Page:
Hunting Turkey Hunting

Why You Should Sleep In During Turkey Season

Get some shut eye, have a late breakfast, then kill your gobbler in the afternoon
western montana merriam turkey
A western Montana Merriam's gobbler sounds off on a sunny afternoon. Donald M. Jones

Like most turkey hunters, I focus mainly on the early-morning hours. After all, who doesn’t like to call in and shoot a gobbler straight off the roost? However, last season I was reminded that longbeards can be killed at any time of day. Of course, this depends on whether or not your state allows all-day turkey hunting. My home state of Nebraska does—which is fortunate, because the action, like the temperature, often heats up as the day progresses. Last spring, I filled all three of my Nebraska turkey tags at around 4 p.m. Gobblers that were henned-up at sunrise became much more receptive to calling by late afternoon, after their hens had abandoned them to go lay eggs or sit on nests.

Since toms are still out there in the woods, lonely and longing, you should be, too. Even if the daily closing time in your state is noon or 1 p.m., stay out there until last call. By then, most hens will have left their suitors, most hunters will have left the woods, and you’ll be left alone with the gobblers, which are suddenly receptive to calls. Here’s how to use the two main factors that determine afternoon success—weather and calling—to your advantage.

Hotter is Better

Don’t go hunting on just any random afternoon. Watch the weather forecast for a hot, calm day of above-average temperature. A second choice would be a hot, breezy day, but calm is better for the birds to hear your calls. Avoid cold, windy, or, worse yet, rainy days. A warm day right before a cold front is good; a hot, sunny day following several days of cold is gold.

Gobblers tend to get really fired up once the mercury rises. All three of my turkeys were shot on exceptionally warm afternoons. Don’t waste a hot, spring afternoon mowing the lawn or fishing. Get in the woods and hunt, regulations permitting.

Silent Treatment

Play hard to get. Calling is important, but it’s just as important to know when not to call. I accidentally discovered this after calling for an hour with no response. As I was walking back to my truck, dejected, I suddenly heard a distant gobble. Then another, closer. I scurried back into the trees and quickly set up. Three yelps later from my mouth call, which elicited a response each time, and a mature tom was on the ground.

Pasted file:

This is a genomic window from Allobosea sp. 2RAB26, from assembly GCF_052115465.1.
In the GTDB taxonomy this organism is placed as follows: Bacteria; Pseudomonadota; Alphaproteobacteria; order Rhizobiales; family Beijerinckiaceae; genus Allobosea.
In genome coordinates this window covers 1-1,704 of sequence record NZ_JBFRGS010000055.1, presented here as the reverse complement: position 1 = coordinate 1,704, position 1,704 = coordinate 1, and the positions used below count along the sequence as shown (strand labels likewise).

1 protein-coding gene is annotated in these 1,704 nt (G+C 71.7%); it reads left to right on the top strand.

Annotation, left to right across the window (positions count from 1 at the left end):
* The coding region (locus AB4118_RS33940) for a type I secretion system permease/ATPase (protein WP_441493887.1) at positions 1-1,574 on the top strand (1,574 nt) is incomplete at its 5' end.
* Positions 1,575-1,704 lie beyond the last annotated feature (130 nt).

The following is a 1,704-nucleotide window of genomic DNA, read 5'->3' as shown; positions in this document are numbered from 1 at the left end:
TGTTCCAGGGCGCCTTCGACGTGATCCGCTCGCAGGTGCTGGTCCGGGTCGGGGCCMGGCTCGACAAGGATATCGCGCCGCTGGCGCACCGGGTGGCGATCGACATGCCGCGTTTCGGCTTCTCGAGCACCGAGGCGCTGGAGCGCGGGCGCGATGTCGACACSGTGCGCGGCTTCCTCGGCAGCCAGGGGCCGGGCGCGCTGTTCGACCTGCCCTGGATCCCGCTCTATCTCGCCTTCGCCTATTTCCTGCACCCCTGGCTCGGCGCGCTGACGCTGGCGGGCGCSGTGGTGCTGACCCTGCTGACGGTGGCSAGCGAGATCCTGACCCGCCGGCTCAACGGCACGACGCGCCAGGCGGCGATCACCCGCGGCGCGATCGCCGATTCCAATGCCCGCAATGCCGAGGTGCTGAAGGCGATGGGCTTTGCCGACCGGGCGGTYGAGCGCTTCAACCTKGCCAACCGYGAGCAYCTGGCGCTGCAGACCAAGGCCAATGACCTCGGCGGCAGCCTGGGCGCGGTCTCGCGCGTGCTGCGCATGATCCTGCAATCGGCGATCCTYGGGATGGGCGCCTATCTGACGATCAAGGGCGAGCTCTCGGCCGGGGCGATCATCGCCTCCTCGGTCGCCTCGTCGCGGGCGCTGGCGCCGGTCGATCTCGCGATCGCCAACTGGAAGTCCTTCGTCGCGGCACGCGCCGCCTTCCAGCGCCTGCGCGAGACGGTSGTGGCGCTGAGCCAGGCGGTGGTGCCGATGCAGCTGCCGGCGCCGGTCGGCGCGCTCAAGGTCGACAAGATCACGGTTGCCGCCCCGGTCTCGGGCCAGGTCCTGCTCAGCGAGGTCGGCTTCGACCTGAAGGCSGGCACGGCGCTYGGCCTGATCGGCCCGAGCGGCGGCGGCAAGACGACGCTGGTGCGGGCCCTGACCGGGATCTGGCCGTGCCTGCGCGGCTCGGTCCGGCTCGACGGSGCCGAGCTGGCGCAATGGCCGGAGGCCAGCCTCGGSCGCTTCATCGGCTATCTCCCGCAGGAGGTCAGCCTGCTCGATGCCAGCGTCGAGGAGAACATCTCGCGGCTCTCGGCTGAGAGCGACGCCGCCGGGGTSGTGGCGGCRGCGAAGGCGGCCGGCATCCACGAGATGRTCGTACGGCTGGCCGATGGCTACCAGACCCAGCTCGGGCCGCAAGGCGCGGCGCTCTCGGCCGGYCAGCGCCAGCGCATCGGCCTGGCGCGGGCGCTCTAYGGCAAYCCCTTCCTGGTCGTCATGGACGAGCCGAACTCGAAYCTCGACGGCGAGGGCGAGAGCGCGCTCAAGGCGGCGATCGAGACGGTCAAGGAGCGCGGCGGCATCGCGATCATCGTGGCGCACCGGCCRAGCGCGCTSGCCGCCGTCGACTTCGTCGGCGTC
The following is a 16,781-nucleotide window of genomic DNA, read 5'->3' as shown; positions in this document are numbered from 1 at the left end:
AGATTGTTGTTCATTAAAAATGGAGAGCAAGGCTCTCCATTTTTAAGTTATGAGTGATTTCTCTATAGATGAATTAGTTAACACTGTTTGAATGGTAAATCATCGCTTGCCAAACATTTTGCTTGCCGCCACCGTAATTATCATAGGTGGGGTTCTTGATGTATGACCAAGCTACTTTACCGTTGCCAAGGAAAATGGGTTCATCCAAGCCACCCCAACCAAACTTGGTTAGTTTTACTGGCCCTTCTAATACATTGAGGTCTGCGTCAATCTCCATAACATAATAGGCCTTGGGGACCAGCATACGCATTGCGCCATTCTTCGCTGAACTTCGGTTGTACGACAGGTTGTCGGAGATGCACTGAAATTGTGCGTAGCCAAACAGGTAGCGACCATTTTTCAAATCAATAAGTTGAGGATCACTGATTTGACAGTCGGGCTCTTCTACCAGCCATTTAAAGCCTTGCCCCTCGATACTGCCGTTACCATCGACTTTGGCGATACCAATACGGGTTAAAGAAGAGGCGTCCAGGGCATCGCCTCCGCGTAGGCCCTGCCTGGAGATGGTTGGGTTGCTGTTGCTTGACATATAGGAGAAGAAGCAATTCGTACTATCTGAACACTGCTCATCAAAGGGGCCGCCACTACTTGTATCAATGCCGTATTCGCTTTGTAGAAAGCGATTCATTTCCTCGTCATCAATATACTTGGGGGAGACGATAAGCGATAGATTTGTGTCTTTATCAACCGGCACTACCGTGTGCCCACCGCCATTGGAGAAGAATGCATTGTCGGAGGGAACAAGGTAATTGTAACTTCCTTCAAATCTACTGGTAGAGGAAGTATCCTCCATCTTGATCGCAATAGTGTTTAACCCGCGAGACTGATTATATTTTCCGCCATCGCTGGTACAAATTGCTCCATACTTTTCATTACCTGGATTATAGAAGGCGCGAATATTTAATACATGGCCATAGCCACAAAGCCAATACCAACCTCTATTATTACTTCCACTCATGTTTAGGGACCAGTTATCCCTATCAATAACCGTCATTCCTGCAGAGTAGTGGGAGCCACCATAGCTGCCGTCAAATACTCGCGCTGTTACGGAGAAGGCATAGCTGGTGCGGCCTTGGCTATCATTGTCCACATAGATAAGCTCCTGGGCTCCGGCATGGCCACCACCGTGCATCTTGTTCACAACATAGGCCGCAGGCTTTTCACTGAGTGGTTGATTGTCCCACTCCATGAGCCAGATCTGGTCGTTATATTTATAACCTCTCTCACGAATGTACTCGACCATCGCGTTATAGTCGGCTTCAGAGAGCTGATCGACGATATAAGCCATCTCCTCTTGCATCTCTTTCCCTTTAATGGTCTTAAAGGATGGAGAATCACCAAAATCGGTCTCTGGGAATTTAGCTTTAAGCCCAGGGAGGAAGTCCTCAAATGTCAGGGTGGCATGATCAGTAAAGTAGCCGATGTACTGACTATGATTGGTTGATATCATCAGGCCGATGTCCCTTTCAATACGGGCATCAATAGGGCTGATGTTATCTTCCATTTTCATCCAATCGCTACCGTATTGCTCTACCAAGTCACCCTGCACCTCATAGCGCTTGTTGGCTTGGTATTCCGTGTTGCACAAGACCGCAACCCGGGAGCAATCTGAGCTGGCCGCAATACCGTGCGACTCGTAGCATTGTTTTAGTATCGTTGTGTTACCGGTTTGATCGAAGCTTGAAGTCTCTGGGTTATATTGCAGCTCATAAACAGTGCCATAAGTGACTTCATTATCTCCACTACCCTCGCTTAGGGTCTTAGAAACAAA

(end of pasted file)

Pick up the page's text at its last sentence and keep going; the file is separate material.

On my next hunt, I shut up on purpose. Following 50 minutes of talking back and forth with a loudmouth gobbler that wouldn’t budge, I simply quit calling. Ten minutes later, he strutted into view. Bird number two was in the bag.

I returned the following week but heard no gobbling. Still, I knew birds were in the area. After cold-calling for 45 minutes and getting no response, I went silent. Fifteen minutes later, a single gobble echoed through the river bottom. Soon, a red head appeared in the brush. A couple of yelps coaxed him into a clearing. At the shot, my season was over.

Calling for 45 minutes to an hour, followed by 10 to 15 minutes of silence, was all it took to unnerve these three toms. The silent treatment will force an already lonely afternoon tom—worried that the hen he’s been hearing has lost interest and left—to make his move.

Read Next: 4 Turkey Hunting Tactics That Work When Nothing Else Will

Redesign of a Classic

See It

Turkey hunters of a certain vintage will recall the Super Elite, one of the first purpose-built turkey vests introduced back when the National Wild Turkey Federation was young. The Mossy Oak classic had pockets where you wanted them, an inadequate seat, a game pouch for hauling out a trophy tom, and the NWTF’s patch on the breast strap.

Last year, ALPS OutdoorZ introduced a redesigned Super Elite, the 4.0, which has more pockets, a beefed-up seat, a bloodproof game bag, and updated Mossy Oak camo patterns, including classic Bottomland coming this fall. ALPS donates a portion of the proceeds from the sale of the vest to the NWTF (that patch remains) for habitat work.